Conscience may be defined as the aptitude, faculty, intuition or judgment that assists in distinguishing right from wrong. Culture may be defined as a set of patterns of human activity within a society or social group. Conscience and culture can also be described as values, ethics and principles in corporate life.
Culture is a way of living in society— rules, manners and protocols which we observe and which help us make a happy and united society. It helps us in our interactions and behavior with people who are not necessarily close to us.
To put it simply, culture and conscience are important in corporate life, because everything can’t be written down in a book of rules or a policy document. There are many situations and conditions which cannot be explained to each and every employee in their job description, KRA (Key Results Areas) sheet or induction.
Many situations might arise during each employee’s time in the company when they would need a conscience and the culture to know what to do. Conscience and culture are not needed only to take soft decisions in the company. In my experience, they help you decide on your vision for the company; in short, what your company stands for, or what the DNA of your company is. Depending on how deeply the culture is rooted and how strong the conscience is, you will easily realize that they are both needed in practical business and day-to-day operating decisions.
Culture matters a lot outside the workplace, as well as in our homes and our social circles. We are constantly adapting to and learning from various cultures to which we keep getting exposed as we grow: in different areas of our lives, like school, college, friends, courtship, spouse, the spouse’s family, kids, the kids’ friends and so on. When we place so much importance on culture outside work, then why not at work?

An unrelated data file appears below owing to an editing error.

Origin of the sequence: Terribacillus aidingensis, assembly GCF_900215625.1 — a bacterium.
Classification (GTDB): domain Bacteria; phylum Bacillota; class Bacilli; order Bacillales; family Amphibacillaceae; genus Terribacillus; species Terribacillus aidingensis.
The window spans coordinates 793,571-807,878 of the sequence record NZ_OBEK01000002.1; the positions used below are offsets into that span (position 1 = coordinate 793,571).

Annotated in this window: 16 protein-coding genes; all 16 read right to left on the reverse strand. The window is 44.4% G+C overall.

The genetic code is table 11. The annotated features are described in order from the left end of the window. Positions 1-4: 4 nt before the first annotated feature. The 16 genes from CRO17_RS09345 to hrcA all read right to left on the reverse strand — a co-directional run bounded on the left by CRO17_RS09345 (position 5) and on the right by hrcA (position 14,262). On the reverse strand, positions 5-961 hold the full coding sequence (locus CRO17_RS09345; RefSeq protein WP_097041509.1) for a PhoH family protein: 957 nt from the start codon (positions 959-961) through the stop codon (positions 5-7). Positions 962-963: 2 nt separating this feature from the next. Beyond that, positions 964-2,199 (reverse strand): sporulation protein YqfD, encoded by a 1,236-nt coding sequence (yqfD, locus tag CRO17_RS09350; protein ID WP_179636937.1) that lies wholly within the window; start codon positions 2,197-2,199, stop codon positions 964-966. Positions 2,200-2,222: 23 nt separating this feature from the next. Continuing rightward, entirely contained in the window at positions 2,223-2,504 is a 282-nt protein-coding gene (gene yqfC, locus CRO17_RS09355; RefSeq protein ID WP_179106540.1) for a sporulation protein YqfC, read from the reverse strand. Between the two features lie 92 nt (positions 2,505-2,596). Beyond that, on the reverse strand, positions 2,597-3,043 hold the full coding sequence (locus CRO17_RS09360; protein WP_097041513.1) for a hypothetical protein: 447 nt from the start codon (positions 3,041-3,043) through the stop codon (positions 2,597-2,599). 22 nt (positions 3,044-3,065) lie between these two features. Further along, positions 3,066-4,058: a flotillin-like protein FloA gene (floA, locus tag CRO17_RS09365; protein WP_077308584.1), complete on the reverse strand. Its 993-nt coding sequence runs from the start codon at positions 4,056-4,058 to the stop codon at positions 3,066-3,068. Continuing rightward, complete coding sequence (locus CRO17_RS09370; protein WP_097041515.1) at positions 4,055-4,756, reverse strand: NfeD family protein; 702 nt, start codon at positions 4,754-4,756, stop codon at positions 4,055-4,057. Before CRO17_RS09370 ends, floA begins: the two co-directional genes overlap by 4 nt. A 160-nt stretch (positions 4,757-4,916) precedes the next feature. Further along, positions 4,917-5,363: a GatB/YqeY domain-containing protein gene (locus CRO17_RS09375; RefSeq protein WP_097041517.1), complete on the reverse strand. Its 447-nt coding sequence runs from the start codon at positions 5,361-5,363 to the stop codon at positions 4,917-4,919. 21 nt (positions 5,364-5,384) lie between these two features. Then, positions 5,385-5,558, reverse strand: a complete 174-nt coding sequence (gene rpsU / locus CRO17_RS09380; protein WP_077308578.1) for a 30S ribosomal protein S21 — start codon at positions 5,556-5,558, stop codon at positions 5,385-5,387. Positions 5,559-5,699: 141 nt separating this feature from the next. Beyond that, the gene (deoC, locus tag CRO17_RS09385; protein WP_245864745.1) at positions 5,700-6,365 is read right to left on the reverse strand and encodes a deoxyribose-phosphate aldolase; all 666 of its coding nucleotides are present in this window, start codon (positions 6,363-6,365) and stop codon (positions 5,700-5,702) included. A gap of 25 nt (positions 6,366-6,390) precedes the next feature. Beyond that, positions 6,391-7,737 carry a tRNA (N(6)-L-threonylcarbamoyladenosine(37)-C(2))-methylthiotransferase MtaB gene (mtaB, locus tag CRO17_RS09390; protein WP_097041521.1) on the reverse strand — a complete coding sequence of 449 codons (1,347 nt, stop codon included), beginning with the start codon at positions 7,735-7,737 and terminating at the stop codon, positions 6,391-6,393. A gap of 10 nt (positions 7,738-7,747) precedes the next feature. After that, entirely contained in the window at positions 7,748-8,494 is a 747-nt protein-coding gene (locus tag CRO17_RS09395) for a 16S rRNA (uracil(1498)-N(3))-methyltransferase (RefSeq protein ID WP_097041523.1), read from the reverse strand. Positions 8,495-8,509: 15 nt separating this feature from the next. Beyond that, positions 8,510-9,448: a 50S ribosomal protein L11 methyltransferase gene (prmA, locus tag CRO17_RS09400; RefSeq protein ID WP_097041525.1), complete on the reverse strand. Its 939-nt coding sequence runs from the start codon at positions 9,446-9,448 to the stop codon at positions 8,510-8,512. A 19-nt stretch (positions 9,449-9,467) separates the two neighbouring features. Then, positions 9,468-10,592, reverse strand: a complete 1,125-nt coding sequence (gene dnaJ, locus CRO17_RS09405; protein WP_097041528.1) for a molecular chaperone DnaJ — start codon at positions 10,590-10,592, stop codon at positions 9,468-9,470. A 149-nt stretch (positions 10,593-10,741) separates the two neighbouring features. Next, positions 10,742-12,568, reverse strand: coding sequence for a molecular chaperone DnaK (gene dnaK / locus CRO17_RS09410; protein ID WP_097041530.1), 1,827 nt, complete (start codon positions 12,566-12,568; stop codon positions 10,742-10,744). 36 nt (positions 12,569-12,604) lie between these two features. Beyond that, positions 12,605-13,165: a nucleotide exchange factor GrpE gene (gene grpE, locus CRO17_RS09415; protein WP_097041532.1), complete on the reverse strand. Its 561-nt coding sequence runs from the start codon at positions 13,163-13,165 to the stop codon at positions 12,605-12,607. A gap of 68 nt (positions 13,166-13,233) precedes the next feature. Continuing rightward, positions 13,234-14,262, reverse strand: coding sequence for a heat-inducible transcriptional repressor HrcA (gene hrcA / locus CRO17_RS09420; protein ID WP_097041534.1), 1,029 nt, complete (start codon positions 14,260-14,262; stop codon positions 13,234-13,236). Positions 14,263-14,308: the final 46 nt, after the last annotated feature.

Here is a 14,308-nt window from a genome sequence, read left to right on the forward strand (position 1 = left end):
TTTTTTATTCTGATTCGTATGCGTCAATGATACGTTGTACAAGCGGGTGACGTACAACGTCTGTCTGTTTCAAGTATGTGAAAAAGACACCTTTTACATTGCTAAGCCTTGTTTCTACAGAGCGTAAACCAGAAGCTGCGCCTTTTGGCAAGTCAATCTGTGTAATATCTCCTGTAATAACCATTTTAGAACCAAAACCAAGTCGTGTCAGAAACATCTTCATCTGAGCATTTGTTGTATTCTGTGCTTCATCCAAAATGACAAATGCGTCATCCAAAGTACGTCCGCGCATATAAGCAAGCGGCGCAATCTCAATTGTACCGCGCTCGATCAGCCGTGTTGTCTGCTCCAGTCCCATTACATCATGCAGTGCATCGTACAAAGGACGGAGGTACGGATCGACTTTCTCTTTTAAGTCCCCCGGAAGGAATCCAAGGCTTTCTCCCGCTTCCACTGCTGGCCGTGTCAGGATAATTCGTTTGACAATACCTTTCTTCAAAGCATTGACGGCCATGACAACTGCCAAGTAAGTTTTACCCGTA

A simple calculation shows that close to 30 per cent of our waking time is spent in working, from the age of twenty-five to fifty-two:
Apart from the amount of time we spend in our workplace, we are known mostly by the work we do; our work earns us our livelihood; the maximum part of our learning in adult life comes through our work and, in many cases, work brings us a lot of friends and, sometimes, our life partner as well.
When there is so much that happens at and around our work, why is it that we don’t give importance to culture at work? After all, there too, we are constantly adapting to and learning about various cultures to which we are exposed. Like how to work with your boss, how to work with a team, how to work with team members, how to get work done by people senior to you and so on.
Another way of looking at it: cultivating a conscience and culture for your start-up is like putting life into a robot, which can then help you and everybody else take decisions which are not P& L-related and which don’t relate merely to making money. Many matters come up in a start-up which need a human touch or human-level thinking. Since you cannot rely on each employee’s ability to take his own conscientious decision, you should create a conscience for the company to which they can refer. A CEO’s role here is to build up a conscience, to keep improving on it as time passes and to ensure that the company is on the right path.
In a nutshell, our work forms a big part of our life and, after our family, it is the most influential. It needs to have a conscience and culture. Learn more about building conscience and culture in your start-up only at University Canada West.
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